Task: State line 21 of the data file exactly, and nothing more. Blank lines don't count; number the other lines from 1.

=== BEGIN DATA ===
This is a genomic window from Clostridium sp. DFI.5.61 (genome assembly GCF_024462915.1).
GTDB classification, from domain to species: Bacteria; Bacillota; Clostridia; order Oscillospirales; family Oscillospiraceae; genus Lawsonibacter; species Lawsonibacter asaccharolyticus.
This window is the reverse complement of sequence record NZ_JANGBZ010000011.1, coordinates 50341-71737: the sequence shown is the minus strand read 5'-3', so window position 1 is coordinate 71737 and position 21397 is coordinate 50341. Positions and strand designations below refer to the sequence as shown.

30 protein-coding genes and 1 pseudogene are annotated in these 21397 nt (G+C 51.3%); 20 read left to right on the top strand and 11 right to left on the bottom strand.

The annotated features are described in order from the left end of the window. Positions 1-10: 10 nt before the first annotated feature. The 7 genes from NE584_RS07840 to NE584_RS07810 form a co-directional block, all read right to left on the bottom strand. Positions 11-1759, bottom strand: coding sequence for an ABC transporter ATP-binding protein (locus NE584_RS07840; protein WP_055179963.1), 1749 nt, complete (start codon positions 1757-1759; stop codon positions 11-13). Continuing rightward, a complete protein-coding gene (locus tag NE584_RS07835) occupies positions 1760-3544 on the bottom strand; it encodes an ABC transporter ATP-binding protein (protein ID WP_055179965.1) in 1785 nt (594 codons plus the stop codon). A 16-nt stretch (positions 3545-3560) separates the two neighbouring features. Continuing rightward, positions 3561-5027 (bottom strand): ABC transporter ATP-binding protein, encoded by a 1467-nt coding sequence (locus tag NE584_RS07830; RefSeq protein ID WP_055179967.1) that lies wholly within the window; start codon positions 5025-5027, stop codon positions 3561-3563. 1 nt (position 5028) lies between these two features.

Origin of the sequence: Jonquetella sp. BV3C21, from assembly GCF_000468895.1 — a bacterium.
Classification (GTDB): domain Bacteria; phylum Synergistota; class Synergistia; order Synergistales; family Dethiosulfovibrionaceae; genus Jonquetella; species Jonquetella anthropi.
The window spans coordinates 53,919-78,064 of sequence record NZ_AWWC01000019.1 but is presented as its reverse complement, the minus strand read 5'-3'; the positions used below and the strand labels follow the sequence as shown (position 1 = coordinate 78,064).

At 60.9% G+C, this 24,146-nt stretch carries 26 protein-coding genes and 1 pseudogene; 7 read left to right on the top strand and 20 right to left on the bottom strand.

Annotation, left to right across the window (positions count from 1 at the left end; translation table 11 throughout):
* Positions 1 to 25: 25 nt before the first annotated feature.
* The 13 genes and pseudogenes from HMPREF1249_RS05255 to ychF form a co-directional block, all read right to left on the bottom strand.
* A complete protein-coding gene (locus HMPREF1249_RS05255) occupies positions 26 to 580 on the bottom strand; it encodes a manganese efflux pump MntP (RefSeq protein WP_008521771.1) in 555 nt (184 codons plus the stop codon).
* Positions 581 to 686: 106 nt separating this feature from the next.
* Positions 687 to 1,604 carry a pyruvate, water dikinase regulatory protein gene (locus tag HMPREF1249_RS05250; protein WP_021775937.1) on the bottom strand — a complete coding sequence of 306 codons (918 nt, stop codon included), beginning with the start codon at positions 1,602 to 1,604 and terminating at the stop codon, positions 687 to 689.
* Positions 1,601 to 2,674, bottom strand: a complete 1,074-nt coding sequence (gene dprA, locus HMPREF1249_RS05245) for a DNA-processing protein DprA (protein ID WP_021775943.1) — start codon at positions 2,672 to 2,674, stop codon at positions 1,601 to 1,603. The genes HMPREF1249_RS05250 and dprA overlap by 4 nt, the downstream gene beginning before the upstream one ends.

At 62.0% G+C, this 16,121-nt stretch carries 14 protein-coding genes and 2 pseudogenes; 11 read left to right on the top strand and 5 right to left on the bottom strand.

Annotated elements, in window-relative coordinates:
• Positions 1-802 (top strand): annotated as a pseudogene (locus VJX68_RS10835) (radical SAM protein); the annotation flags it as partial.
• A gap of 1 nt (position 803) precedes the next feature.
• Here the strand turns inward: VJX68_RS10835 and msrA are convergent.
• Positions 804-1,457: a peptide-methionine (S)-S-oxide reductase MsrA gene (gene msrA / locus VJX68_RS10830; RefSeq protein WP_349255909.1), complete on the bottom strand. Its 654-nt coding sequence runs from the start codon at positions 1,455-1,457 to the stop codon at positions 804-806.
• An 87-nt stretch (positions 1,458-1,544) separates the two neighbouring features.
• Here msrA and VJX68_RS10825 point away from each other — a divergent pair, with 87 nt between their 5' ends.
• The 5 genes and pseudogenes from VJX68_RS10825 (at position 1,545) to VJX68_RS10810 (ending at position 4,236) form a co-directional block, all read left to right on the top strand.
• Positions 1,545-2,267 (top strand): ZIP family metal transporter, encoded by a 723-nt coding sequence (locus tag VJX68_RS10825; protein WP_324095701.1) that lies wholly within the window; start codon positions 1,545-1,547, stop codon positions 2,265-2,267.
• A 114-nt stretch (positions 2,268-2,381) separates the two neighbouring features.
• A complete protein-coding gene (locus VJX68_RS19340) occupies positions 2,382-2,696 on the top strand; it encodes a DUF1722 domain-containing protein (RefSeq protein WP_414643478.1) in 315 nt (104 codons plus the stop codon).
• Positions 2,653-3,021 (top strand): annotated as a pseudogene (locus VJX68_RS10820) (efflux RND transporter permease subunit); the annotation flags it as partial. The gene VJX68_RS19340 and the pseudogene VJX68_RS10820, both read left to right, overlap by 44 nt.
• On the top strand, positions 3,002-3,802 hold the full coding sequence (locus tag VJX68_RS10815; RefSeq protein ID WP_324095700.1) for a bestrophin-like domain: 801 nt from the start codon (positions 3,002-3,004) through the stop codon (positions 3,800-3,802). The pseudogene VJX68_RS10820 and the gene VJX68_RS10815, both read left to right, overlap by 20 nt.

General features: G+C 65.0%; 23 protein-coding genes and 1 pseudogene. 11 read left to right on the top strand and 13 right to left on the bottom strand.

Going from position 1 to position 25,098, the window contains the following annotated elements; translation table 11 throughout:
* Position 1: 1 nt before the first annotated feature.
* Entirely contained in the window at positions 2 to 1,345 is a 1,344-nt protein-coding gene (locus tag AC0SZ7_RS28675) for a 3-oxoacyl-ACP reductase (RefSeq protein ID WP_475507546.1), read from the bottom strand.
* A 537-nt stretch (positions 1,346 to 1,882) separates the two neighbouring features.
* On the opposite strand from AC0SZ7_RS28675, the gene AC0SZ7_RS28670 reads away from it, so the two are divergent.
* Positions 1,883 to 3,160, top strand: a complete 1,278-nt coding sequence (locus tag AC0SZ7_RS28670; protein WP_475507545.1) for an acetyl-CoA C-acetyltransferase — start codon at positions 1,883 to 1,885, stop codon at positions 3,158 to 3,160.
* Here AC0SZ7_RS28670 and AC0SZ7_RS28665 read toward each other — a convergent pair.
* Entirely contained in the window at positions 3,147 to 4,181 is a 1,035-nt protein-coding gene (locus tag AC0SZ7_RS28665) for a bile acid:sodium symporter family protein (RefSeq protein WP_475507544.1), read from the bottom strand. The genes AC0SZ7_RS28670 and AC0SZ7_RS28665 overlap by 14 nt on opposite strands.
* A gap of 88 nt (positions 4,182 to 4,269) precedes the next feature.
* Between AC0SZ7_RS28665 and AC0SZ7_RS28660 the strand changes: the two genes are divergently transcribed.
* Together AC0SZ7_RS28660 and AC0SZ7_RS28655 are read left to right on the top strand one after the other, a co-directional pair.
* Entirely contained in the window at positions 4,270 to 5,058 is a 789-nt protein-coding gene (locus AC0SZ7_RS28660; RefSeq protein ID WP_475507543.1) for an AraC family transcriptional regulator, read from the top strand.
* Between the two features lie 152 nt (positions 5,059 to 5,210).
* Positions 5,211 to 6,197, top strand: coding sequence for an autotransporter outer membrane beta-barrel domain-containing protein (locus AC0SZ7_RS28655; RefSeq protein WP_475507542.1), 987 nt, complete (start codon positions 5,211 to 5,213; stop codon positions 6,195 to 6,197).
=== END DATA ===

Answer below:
• Here the strand turns inward: VJX68_RS10835 and msrA are convergent.